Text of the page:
The Long Conversation

“The long conversation” is one way I refer to the Bible in my New Testament courses. The Bible is a record of thousands of years of conversation about and insights into a particular people’s experiences of God. I’m astonished when people speak of the coherence of the biblical texts—have they ever read the whole thing? … read more

A Station of Silence, a Station of Witness

Recently I discovered a very brief video on my phone that I must have taken by mistake when I was walking the Way of the Cross with a group of fellow pilgrims in Jerusalem a couple of summers ago. The 5-second video shows our group walking on a narrow street in the early morning summer […]

The Rev. Jane L Patterson, PhD

Sunday, December 13 Psalms 63:1-11, 98; Amos 9:11-15; John 5:30-47   Listen to the author read their meditation and prayer: The Rev. Jane L. Patterson Advent Meditation One morning, when I was praying the psalm in Morning Prayer, I found myself imagining Jesus praying the psalm through me. This has become the way that I […]

God’s Word Sings Among the Ashes

The biblical expression of history is not so much like a line moving steadily from the past into the present and on into the future as it is like a length of fabric that a seamstress rolls out and then folds over on itself once, twice, three times, over and over again. The Exodus from […]

Mutuality: Life in the Rock Tumbler

What do you mean by that? How did you come to that thought? Do you really see that in the text? Our first-year students laughingly call seminary “the rock tumbler” because of all the ways in which they find themselves being challenged and changed by their peers, their professors, and the rigorous disciplines of theological […]

A Great Thanksgiving

After years of drought, this year’s winter and spring rains have brought almost unbearable beauty to Austin. I had gotten used to a minimal landscape, the trees calligraphic in their bare-branched simplicity – and then all of a sudden the world was shaggy and colorful and fragrant with blossoms on every branch. When I run in the neighborhood around the seminary, I find my head swiveling to take in a sweet smell or a brilliantly colored sidewalk garden.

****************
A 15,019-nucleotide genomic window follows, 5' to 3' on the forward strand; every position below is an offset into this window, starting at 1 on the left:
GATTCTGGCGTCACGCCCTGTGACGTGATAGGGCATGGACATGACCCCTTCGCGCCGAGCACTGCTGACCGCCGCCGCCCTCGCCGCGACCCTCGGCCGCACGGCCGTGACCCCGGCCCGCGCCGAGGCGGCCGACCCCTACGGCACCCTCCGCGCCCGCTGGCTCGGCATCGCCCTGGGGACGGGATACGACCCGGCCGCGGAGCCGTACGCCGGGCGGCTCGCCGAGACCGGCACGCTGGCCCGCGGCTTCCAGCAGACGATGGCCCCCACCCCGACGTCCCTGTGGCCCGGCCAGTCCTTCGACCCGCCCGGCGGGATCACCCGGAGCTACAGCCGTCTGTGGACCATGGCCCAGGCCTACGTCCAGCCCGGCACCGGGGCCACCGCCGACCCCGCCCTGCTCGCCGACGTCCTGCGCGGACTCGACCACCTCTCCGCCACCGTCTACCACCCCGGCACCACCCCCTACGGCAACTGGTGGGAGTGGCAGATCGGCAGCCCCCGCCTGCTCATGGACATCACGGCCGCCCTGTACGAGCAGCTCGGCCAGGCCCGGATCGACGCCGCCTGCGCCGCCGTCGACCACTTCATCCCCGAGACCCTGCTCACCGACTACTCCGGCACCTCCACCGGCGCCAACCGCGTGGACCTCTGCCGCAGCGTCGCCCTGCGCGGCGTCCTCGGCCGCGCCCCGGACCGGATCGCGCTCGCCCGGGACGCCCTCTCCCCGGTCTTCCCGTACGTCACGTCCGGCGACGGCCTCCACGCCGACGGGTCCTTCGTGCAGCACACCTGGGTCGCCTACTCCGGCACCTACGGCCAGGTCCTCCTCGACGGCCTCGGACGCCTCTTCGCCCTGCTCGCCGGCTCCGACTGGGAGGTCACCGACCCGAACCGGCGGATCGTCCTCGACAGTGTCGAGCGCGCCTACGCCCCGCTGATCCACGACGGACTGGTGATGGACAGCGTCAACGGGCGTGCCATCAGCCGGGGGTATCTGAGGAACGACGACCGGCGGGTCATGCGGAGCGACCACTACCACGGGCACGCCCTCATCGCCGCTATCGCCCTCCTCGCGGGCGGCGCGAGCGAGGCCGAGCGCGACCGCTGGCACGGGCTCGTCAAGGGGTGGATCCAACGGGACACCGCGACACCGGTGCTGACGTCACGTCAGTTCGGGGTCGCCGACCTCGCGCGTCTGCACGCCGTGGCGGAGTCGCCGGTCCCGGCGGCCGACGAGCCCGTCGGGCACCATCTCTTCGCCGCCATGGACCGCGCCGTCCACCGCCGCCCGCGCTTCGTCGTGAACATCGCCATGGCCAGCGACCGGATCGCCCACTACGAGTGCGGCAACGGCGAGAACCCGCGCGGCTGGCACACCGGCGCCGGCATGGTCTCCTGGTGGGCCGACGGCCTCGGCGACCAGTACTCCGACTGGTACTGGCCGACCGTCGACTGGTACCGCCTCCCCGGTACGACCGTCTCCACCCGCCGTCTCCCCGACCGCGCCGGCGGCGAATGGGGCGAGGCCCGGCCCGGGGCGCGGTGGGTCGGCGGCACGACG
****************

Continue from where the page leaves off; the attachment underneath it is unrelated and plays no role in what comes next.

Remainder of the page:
In the midst of all this blooming, three of us realized that we had significant ordination anniversaries: Cynthia Kittredge 30 years, Kathleen Russell 25 years, and my 20, all adding up to a stunning 75 years of ordained life. We celebrated the occasion at noon Eucharist in Christ chapel on April 17, by remembering also the courageous women who went before us and made the path that we walk on. You can hear Kathleen’s beautiful sermon here. What follows is the Eucharistic prayer I wrote for the day, inspired both by the physical beauty that surrounds us here and by the beauty of the work that involves us day in and day out at Seminary of the Southwest: forming students to live and lead as Christ in all the contexts to which they are called.

Beating the Heat while staying Immobile (Jesus Prayer Optional)

Our Dean has said: “The Jesus Prayer may be said while immobile.”

Anyone who has studied the Prayer Book knows the difference between a permissive rubric and a strict rubric. The Jesus Prayer may – or may not – be said while immobile. The important thing in the summer in Austin is to remain immobile some of the time. The Jesus Prayer is optional. Other things you could do while immobile: someone could bring you a Shiner in a CamelBak, so you could suck your favorite cold beverage through a straw, without moving. Icees work, too. Just lie there and let someone bring it to you. Mmmmm.

Unraveling Lent

Jane Patterson is the Assistant Professor of New Testament at Seminary of the Southwest.  In addition to teaching Bible courses at the seminary, Jane serves as co-director of The Workshop, a ministry that guides laity in using the Bible to discern how to live faithfully.

Lately I’ve noticed that what I thought was an elite club of which I was the only member turns out to be a very popular club, with each member assuming he or she is the only one. This is the club of people for whom Lent is their favorite liturgical season. In whispers and asides, we are beginning to locate one another and to proclaim our allegiance: “I don’t mean to sound weird or anything, but really, Lent is my favorite season.”